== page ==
Salon has published letters in reply to the Oz vs. Narnia article of
December 28th. The letters (and a link to the original article) are here:
They didn't publish mine, so with apologies for repeating some of what I
said before, here it is:
I'm always sorry when someone feels obliged to use one of my favorite
authors as a club with which to bash another one of my favorite authors.
Ms. Miller's appreciation of Lewis's qualities is acute - though I find
his prose in the Narnian books more variable than she does - but she
seems deaf to what Baum was trying to accomplish.
For one thing, there is nothing wrong with having some books that
dispense with "disagreeable incident, as long as they're not all like
that. Life can be fun and agreeable at times, and even when it's not,
why not read some fun stuff occasionally? To criticize Baum for this
statement is awfully reminiscent of those who criticize all fantasy for
Besides, he didn't mean it quite that way - for all of Ms. Miller's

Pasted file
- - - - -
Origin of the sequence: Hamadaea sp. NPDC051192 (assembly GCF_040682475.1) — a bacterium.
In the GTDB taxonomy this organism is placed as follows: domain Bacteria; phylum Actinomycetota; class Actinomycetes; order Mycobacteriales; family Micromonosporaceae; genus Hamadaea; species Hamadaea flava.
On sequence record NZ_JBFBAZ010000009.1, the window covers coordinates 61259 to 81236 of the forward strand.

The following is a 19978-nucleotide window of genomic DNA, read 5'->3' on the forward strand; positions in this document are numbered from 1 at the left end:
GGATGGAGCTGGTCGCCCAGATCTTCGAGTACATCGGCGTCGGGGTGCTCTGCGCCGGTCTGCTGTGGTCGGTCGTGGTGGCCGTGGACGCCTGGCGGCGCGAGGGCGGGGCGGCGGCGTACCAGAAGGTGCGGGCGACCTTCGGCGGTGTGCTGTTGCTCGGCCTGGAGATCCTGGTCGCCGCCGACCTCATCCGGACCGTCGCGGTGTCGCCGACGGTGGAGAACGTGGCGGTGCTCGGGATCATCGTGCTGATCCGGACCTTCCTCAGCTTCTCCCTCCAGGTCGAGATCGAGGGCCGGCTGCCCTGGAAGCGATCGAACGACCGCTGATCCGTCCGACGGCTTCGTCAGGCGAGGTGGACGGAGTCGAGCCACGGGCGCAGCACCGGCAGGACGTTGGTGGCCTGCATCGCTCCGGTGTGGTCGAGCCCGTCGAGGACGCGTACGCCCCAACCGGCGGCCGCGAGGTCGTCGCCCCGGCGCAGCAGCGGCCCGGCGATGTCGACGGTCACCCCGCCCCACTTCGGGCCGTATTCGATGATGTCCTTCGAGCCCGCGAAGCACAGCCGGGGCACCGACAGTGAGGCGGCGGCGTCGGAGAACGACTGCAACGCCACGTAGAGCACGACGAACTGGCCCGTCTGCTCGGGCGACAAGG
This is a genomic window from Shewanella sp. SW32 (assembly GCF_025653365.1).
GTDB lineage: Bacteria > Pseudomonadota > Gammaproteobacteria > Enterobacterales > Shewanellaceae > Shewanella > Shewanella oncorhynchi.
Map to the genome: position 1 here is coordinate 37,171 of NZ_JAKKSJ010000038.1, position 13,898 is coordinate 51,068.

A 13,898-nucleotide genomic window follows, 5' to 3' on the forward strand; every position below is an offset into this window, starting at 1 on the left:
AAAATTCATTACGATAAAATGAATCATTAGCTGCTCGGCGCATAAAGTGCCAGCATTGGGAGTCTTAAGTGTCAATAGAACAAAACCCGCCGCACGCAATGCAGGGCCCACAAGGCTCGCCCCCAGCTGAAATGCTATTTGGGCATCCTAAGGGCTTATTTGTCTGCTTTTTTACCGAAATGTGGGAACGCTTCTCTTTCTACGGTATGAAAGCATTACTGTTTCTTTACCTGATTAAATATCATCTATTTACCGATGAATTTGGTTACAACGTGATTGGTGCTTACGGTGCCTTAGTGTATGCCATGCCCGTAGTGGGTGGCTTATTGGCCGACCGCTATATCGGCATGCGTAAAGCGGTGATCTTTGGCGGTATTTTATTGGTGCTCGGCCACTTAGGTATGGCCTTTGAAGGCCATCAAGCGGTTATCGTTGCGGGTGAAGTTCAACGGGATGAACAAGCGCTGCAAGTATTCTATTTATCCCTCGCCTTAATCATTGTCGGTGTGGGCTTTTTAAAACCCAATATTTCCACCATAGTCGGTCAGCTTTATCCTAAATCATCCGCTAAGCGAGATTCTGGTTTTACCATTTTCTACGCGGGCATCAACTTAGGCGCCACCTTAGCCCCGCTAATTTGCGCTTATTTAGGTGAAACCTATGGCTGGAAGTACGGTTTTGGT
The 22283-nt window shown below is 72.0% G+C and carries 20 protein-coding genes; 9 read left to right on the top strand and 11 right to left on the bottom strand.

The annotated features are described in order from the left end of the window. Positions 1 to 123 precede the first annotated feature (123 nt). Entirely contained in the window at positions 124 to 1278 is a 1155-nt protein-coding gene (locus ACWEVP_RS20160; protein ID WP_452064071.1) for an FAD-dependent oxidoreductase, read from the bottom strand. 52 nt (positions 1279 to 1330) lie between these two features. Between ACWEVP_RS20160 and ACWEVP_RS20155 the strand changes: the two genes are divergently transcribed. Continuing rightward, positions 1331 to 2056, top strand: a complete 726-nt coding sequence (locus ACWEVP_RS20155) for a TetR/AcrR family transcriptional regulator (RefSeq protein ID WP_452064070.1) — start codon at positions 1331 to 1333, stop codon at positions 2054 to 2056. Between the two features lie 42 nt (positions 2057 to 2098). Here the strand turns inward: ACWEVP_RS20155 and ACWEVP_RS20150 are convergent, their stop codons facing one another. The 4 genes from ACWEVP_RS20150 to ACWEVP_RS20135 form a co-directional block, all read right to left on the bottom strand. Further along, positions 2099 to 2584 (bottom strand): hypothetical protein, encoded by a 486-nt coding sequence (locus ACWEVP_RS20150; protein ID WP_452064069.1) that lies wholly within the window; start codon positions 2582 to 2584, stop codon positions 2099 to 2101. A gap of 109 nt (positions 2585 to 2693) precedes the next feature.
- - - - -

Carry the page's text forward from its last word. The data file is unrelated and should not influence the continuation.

protests, there are moments of danger and doubt in Baum. He just wanted
to ensure he didn't scare his child-readers' wigs off. As a former child
who found the supposedly cutesy early Disney films terrifying (watch them
again sometime if you don't believe me), I think Baum had a worthy point
Ms. Miller implicitly condemns all American fantasy for Baum's faults.
Even an author as stylistically similar to Baum as Edward Eager could be
tough-minded enough not to deserve these objections; and many recent
American children's fantasists - Ursula K. Le Guin and Jane Yolen, to
name just two of very many - do not have any of the characteristic
American "smell" of gadgetry and engineering that is sometimes so
offputting to readers weaned on British fantasy.
Some classic British fantasy is subject to Ms. Miller's strictures as
well. A.A. Milne's Pooh books are "safe," reassuring, and purged of the
disagreeable to the point that they make many readers' teeth ache.
Not mine - but then I like Baum too.